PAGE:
"Donna Karan still remembers feeling absolutely terrified when fashion arbiter John Fairchild, the tyrannical editor of Women’s Wear Daily, visited her showroom to see one of her early collections. 'I thought I was going to faint, I was so scared,' she says. “John was larger than life—he intimidated me.” With good reason. The Citizen Kane of the fashion press delighted in making mischief, anointing winners and losers, and encouraging his writers to tweak the powerful with witty and often mean-spirited barbs. “He made the paper very exciting,' says Oscar de la Renta. Adds his wife, Annette, 'And naughty!” Oscar laughs and continues, 'If the story was about you, you hated it, and if the story was about somebody else, you enjoyed it.' The Princeton-educated Fairchild, who transformed the sleepy publication that his grandfather had founded in 1910 into a lively must-read, trained his critical eye not just on the designers but also on the society women who wore their clothing. He popularized the phrase 'fashion victim' and created the capricious and much-copied 'In and Out' list. As Diane von Furstenberg puts it, 'John took a trade publication that belonged to his family and turned it into a fashion publication that is incredibly influential—it really made people, and destroyed people.' Chairing a Council of Fashion Designers of America (C.F.D.A.) gala several years ago, she spotted Fairchild and announced his presence to the crowd, saying from the microphone, 'Even though you are retired, we are still afraid of you.' It’s been 15 years since John Fair­child left his office at Fairchild Publications, on his 70th birthday, March 6, 1997, vowing that he would never return to the workplace or go to another fashion show. And he’s been true to his word, insisting that he is following the example that his own father set upon retiring from the company, at age 65. 'My new life is being with my wife without any interference, and the children come see us every once in a while. I’m very happy,' he says. 'I think when you’re out of something, you should stay out. Don’t you?' These days he and his spouse of 62 years, Jill Fairchild, have become expatriates—holding on to their two-bedroom Sutton Place apartment, in New York, and their sun-dappled Nantucket house but spending seven months a year in luxurious exile overseas." (VanityFair)
"Financially, the sex industry in Toronto is fairly self-regulated. There’s little variation of pricing between agencies. The first couple agencies that pop up on Google charge between $240 and $270 an hour. That’s not a lot, you might think. What about the Ashley Duprés and Sophie Andertons of the world? What about the filthy lucre that’s supposed to justify the appeal of this ‘whoring’ business? If not money, what else does it take for somebody to do something like this? I ask her what was the most extravagant thing she’d bought herself with her earnings. 'Gold medal ping-pong game at the London Olympics, baby.' She insists she’s good with her money, and I believe her. Her earnings are split into fours: one for bills, one for her travels, one for long-term savings, the last for instant gratification. I ask her how much she earns. 'About a grand a week.' Her clients pay $260 an hour. From that, the agency takes 40 pecent for advertising, photographers’ fees, gas if they’re an out-call agency, rent and utilities if they only do in-calls ... If you consider Mary’s resume, escorting doesn’t seem too far of a stretch. She had been a waitress, an actress, a barista. 'They were all the same thing—jobs that rely on a woman teasing men—just socially accepted. And aren’t we all whores, to an extent? We’re selling energy, talent, time for cash. With this?' She gesticulates towards Meyer-esque breasts. 'I’m just getting straight to the point.' At the height of her sex-work daydreaming, she had been working at a restaurant that had introduced its employees to a new uniform. It was a t-shirt that said this is a rawlicious body. She had refused, politely, with an eloquently worded e-mail. And was then promptly and unceremoniously fired. 'I thought that was wrong on so many levels,' she says. 'I’m fine with sexualization. Obviously. But that message on the t-shirt was not something I consented to. I did not want people ordering food by looking at my tits and thinking, oh yeah, I really like where this is going.' I ask her how much she was earning as a server. She says minimum wage. She hated it—hated the smallness of that amount, the smallness of the validation, the smallness of her importance. 'Every table was a battle,' she recalls." (Billfold)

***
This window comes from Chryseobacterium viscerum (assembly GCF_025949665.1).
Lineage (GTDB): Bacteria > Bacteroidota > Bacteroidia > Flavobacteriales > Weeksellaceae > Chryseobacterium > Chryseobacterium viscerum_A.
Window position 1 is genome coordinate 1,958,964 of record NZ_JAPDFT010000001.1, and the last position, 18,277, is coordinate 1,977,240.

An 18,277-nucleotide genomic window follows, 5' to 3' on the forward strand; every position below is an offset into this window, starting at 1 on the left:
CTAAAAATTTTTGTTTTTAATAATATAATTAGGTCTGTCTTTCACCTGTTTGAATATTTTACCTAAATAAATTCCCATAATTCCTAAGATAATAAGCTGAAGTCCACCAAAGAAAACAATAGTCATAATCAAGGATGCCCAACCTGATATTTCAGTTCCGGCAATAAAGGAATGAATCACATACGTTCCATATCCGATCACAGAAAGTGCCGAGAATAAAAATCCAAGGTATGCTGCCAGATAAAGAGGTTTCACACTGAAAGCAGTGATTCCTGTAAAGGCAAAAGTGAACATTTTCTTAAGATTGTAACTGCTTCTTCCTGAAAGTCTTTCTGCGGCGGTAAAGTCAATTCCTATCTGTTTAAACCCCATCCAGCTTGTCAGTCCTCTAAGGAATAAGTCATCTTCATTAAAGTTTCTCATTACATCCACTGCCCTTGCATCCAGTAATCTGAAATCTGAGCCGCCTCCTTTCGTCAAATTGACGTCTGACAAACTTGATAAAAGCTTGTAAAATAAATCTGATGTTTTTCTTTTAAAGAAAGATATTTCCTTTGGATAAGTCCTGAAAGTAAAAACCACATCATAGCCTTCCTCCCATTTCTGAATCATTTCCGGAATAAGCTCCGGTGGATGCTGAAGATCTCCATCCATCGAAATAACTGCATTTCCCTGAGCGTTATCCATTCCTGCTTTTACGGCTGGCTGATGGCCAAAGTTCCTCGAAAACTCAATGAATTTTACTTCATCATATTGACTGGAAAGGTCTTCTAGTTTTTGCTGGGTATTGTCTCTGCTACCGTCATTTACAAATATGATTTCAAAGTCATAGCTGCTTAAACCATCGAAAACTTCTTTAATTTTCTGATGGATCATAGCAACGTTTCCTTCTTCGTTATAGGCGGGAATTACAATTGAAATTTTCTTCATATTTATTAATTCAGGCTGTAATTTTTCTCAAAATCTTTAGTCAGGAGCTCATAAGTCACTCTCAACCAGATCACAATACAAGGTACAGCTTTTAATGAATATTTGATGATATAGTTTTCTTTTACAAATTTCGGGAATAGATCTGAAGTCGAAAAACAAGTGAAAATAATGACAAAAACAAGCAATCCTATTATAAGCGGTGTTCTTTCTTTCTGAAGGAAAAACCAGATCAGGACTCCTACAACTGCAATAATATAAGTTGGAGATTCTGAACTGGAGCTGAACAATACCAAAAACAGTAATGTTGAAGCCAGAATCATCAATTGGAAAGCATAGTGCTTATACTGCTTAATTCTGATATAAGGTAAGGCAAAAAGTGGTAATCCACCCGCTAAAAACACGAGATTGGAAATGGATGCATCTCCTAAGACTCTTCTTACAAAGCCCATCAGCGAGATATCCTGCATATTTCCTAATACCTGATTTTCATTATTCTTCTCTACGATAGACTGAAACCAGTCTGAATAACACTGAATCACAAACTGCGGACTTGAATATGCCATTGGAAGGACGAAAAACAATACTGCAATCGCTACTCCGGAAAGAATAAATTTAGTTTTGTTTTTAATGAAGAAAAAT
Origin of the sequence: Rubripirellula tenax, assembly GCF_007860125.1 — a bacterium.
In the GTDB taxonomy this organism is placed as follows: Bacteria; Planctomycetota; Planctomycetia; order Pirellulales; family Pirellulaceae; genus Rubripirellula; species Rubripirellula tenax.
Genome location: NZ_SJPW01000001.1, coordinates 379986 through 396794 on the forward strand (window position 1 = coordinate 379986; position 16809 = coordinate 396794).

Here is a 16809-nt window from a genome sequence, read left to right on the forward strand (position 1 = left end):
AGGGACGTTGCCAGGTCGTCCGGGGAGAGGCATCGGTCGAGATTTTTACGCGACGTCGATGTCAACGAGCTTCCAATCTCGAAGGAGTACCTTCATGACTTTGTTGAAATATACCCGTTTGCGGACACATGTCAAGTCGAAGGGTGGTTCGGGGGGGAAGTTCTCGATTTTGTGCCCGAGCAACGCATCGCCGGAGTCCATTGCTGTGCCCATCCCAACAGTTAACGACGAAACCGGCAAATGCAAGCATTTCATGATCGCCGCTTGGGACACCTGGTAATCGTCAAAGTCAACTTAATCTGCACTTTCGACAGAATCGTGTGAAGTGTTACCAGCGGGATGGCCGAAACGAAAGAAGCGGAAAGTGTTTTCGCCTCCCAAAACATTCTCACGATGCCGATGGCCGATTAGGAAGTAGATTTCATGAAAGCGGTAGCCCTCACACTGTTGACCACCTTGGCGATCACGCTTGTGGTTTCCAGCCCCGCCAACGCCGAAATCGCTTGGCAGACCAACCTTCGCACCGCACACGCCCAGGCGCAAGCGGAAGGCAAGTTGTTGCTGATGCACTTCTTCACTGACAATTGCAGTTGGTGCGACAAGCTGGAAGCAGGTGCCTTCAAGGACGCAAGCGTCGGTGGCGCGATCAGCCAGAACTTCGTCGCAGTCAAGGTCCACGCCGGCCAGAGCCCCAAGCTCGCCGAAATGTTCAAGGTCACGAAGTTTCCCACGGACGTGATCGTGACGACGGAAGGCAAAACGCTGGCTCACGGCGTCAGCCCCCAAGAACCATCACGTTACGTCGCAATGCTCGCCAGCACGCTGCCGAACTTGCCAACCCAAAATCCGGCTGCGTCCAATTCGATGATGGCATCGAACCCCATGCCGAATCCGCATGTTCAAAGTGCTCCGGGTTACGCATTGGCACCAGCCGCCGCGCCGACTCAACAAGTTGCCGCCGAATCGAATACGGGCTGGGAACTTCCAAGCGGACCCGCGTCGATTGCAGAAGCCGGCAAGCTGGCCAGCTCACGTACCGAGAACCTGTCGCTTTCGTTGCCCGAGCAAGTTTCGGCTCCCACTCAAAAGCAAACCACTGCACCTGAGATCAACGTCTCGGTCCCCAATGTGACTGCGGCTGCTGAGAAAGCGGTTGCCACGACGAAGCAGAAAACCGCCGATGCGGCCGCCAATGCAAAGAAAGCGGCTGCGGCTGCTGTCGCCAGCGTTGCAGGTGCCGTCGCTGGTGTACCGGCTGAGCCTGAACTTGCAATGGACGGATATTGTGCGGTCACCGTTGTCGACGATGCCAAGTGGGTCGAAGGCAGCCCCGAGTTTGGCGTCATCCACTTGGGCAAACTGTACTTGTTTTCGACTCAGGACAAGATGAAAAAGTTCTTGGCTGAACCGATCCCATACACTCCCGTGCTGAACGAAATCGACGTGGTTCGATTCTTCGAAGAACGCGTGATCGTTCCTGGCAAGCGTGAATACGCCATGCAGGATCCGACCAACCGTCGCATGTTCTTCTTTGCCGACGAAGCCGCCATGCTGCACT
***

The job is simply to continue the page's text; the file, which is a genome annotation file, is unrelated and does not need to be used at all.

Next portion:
No comments: